How I Started Writing a Novel

Writing a novel had been in the back of my mind ever since being a young girl playing with my Grandma’s typewriter.

I’ve been getting a lot of questions about how I started writing my novel. Despite being far from finished (I’m currently editing the first draft) I thought I’d answer a few of the questions I’ve had as a blog post. It is also a great way for me to mark where I’m up to, and celebrate what I’ve managed to achieve so far.

The questions I’ve been asked can be summed up as;

  • How did I start to write the novel?
  • How did I sustain the momentum?
  • Did I get writer’s block?
  • How did I have the time to write a novel?

If you have any other questions then please feel free to ask in the comments and I’ll try to answer them.

Looking back to late 2017 I can almost pinpoint the swell of the idea. Me actually writing a book. I say idea because it’d actually felt like something beyond me before then.

I’d already started writing an ebook, something non-fiction that would be a download from my site. The seed of writing something with more weight was there, but something didn’t feel right. I might go back to this in the future as it’s about 70% done, it would be a shame to not put it out into the world, right?

During this time I was having some coaching sessions with Natasha Denness. Between the fortnightly Skype calls, I was reading On Writing by Stephen King. Both these things were key for me. I’ve written about the coaching before here.

With hindsight, it seems so obvious, but at the time I had to peel away many layers to get at the core of what I wanted, needed, to do. When I did, it didn’t feel like a revelation, but more of a realisation, Like it had always been there, whispering to me. I’d not been hearing it because I wasn’t listening closely enough.

Too many distractions, like so many of us and perhaps it’s a case of being ready to hear it too.

I started to make some notes about the ideas I had. More often than not these ideas, of scenes within a story, would come to me just before going to sleep at night.

As the house fell silent the analytical, decision making, child rearing side of my brain went quiet too, leaving space for the ideas to flow. The creative part of my brain kicked in. I had to (I still do) keep a notebook by my bed, or sometimes I’d write out the ideas in my notes section on my phone, that way I didn’t have to put the light on and wake my other half.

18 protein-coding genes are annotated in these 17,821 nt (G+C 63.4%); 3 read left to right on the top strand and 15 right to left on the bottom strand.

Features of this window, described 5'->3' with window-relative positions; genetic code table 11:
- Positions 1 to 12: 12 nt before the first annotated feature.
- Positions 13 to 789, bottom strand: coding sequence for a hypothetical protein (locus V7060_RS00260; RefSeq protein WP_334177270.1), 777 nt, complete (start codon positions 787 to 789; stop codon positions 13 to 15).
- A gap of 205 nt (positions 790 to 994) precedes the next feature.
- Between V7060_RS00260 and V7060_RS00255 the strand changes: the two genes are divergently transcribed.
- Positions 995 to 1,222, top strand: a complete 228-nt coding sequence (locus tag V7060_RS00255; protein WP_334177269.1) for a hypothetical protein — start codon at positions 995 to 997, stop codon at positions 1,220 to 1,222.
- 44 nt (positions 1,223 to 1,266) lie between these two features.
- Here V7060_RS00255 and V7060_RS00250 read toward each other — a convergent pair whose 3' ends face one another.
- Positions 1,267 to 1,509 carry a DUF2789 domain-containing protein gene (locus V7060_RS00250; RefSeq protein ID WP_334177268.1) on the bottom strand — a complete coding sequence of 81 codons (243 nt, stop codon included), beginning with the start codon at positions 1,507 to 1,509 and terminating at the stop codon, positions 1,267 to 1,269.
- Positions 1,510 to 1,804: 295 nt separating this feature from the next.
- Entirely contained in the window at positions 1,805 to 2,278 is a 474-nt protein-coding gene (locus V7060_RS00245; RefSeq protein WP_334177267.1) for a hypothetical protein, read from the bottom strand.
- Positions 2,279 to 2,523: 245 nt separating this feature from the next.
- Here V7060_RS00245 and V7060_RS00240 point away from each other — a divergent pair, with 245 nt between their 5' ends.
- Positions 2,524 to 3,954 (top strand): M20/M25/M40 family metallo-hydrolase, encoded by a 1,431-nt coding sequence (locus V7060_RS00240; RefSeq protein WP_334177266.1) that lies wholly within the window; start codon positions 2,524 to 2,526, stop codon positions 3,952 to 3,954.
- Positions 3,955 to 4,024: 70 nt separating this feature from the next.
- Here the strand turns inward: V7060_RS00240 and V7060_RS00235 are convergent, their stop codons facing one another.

So that is how I started writing a novel.

But how did I find the time to do it?

The answer is, no one has the time to write a book. You have to make the time. You have to give something up in order to create chunks of time.

Here are some ideas to find the time to write.

  1. Get up 30-90 mins earlier than usual in the morning
  2. Delete social media from your phone
  3. Take a notebook where ever you go, when an idea strikes you can write it down and see where the flow takes you
  4. Give up Netflix for a bit
  5. Write after everyone is in bed
  6. Ignore emails on your phone, or reply to them during a set time of the day. Stick to it.
  7. Let yourself off the hook from self-imposed commitments. For me, this was relaxing my regular Wednesday blog post schedule.
  8. Reduce your social life. I’ve literally just started seeing friends again!

Once you’ve created the time to write, you’ve made it a priority.

Now it’s about creating momentum and sticking with it, even when it gets hard.

For me having a weekly word count target really helped. It meant I could break down the minimum number of words I could do each day and still achieve my target. Mine was 5000 words each week. That means in four months I’d have something resembling a novel. 80,000 words in four months. Some of which are probably nonsensical, but now I had something to mould, something to edit and to improve.